What a fascinating person Lusia Harris is. A basketball superstar in college, and an Olympic silver medalist, audiences are introduced to this dynamic woman’s compelling past and varied accomplishments in Ben Proudfoot’s involving documentary. As the first woman to be invited to an NBA team’s draft, Harris is a trailblazer in the world of women’s sports. Not only did she help define the importance and significance of female athletes, she did so when being Black in the south carried with it its own tribulations. Those struggles aren’t given much attention in this short, the directors focusing instead on the importance of this individual.
Like last year’s short documentary A Concerto Is a Conversation, this film stays dialed into a close up with Lusia for almost the entire 22-minute duration. We’re occasionally backed out of her personal narrative into archival footage of her accomplishments, but the lack of variance in the interview window, especially the lack of other voices, makes the film feel stilted and laborious. Even though we are fascinated with this figure and her effervescent personality, there comes a point where you have to step back and look at how others saw her, not just in how she saw herself. Her vacillation between self-deprecation and self-assuredness could have been explored in themselves. The finale seems designed to evoke a particular emotional response from the viewer, which would explain the excessive use of close ups, but it ultimately feels every bit the orchestrated moment rather than the natural destination the film is striving for.
Three Songs for Benazir
When reviewing this short documentary, I have to remind myself of what I said about such productions earlier when writing about Lead Me Home. Sometimes, a documentary isn’t meant to explain a course of action, but to present honestly the tribulations faced by others with whom we may not be familiar. Such is the case of Three Songs for Benazir, a documentary that looks into the challenges faced by Afghan refugees who find themselves displaced from their lives and homes and in desperate need of a future. Shaista lives in a refugee camp with his wife Benazir and family who have been forced to evacuate their lives and hope only to eke out a meager living.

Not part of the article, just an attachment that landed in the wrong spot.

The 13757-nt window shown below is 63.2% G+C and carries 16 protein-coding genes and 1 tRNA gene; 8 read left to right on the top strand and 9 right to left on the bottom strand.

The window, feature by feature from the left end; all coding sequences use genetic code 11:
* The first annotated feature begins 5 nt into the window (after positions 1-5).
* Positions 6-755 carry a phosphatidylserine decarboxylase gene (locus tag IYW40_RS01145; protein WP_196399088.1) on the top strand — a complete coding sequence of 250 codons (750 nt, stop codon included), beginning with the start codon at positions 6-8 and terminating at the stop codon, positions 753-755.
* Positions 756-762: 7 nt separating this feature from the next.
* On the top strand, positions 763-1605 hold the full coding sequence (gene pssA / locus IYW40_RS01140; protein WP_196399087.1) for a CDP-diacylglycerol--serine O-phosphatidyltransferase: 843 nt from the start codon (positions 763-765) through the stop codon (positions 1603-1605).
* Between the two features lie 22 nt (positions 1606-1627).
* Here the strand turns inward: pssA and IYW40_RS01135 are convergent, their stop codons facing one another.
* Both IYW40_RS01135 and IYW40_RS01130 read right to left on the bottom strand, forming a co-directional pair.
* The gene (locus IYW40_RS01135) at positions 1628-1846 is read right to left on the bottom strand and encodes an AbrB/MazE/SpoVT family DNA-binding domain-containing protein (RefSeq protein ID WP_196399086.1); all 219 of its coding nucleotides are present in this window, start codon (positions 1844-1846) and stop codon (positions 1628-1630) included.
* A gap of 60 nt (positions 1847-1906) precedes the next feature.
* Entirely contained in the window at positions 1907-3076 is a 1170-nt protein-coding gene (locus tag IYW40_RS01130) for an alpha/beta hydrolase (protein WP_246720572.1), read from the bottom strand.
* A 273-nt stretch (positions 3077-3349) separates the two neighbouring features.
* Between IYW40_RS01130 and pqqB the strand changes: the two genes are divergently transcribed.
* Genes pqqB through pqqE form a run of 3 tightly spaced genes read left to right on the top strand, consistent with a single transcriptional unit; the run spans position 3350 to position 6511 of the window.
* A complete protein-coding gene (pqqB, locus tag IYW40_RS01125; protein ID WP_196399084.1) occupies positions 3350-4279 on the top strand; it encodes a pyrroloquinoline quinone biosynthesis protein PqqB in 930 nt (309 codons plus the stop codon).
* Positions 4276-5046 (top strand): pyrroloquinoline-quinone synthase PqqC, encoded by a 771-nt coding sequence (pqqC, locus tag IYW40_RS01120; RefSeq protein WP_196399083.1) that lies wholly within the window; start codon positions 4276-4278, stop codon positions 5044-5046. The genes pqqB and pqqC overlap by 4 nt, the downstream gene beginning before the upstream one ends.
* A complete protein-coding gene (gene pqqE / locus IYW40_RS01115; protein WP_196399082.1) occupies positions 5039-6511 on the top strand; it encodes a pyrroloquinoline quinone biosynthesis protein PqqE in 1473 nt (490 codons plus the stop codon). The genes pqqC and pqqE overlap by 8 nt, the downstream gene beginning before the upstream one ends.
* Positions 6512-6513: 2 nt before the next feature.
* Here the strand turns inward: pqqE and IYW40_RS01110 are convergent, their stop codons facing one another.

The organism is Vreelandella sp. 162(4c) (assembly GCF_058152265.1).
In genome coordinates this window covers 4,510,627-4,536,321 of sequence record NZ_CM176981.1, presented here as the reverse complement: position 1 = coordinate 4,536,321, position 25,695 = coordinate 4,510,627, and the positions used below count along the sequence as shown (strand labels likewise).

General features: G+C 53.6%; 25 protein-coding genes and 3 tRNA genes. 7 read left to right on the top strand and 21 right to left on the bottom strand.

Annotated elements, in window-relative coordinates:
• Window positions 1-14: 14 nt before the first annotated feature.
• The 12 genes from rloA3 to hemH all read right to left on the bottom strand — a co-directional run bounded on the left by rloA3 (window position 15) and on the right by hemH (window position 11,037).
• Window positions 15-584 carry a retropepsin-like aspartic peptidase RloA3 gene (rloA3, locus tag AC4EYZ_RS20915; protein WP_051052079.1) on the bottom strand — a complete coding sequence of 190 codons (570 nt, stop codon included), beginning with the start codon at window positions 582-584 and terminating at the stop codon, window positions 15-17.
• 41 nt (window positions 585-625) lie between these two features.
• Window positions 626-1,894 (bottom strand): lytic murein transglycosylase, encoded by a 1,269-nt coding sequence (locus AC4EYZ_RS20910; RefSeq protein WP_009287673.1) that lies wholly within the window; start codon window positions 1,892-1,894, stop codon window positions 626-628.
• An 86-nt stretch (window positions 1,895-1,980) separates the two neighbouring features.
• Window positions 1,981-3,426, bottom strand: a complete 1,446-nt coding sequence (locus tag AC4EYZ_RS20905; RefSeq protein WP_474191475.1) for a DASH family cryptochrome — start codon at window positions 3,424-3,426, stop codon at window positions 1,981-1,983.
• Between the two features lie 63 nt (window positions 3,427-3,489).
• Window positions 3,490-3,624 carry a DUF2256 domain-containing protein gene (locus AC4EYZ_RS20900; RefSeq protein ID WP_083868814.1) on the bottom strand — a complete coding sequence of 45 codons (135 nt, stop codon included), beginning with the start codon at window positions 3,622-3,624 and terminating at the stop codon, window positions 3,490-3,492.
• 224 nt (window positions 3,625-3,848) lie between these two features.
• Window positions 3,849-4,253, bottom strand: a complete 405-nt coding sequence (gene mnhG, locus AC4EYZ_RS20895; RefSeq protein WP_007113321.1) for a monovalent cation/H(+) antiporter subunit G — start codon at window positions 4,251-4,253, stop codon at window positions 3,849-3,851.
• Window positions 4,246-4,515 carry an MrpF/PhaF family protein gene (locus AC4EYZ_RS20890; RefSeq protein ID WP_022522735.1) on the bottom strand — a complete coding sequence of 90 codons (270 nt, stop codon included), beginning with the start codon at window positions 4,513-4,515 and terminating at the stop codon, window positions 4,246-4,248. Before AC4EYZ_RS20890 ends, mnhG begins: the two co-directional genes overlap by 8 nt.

When the only options for survival involve picking poppies for opium production, Shaista looks to the Afghan Army as a possible new direction for his life. He wants to serve his country, but his status as a refugee and his general illiteracy are impediments. The three songs of the title refer to tunes Shaista sings to his wife, two early in the film and one near the end. The ending is where Elizabeth and Gulistan Mirzaei’s documentary falters. While the audience is given a stark picture of life in a refugee camp and the desperation of its denizens, the end tells us about all that one can expect from life in the camp and while it’s dispiriting to say the least, there’s still a modicum of hope. Among this year’s documentary shorts, this is the one that resonated least. That’s not because it isn’t an important slice of refugee life, but that it felt so incomplete. By the end, it feels like the Mirzaeis wanted a particular outcome, but were denied it and we were given whatever we could get. As much as we would like life to turn out like it does in the movies, even an important subject matter can be handled in a clunky, hamfisted fashion that feels like a disservice to its subjects.
When We Were Bullies
When making movies, its imperative for the filmmaker to get outside of their head periodically to make sure that what’s being produced will flow as it needs to. With When We Were Bullies, Jay Rosenblatt’s initial instincts are solid. While writing another production, his memory is thrown back to an incident in fifth grade where he participated in a bullying incident on a school playground when a single kid’s behavior has forced the rest of the class to stay after longer than expected. This documentary was borne out of that recollection and he begins to explore how he and others remember this particular incident in hopes of shining a light on the longstanding schoolyard concept of bullying.
Rosenblatt invites a narrator to his production and soon discovers that they were both in the same class, which accelerates his notion to look back at the incident. For the most part, the documentary is fascinating and involving with interesting uses of visual storytelling to keep things moving. Where it falls down is near the end, which Rosenblatt announces to the audience that he won’t finish the way he had initially intended. That announcement and the subsequent collapse of the short film end the whole thing on a sour note. Bullying is a major issue in schoolyards across the nation and even among adults who continue to act as bullies decades after they were supposed to outgrow it. Yet, those notions are barely touched on here and giving the topic such a superficial view ultimately leads the production to failure.
March 1, 2022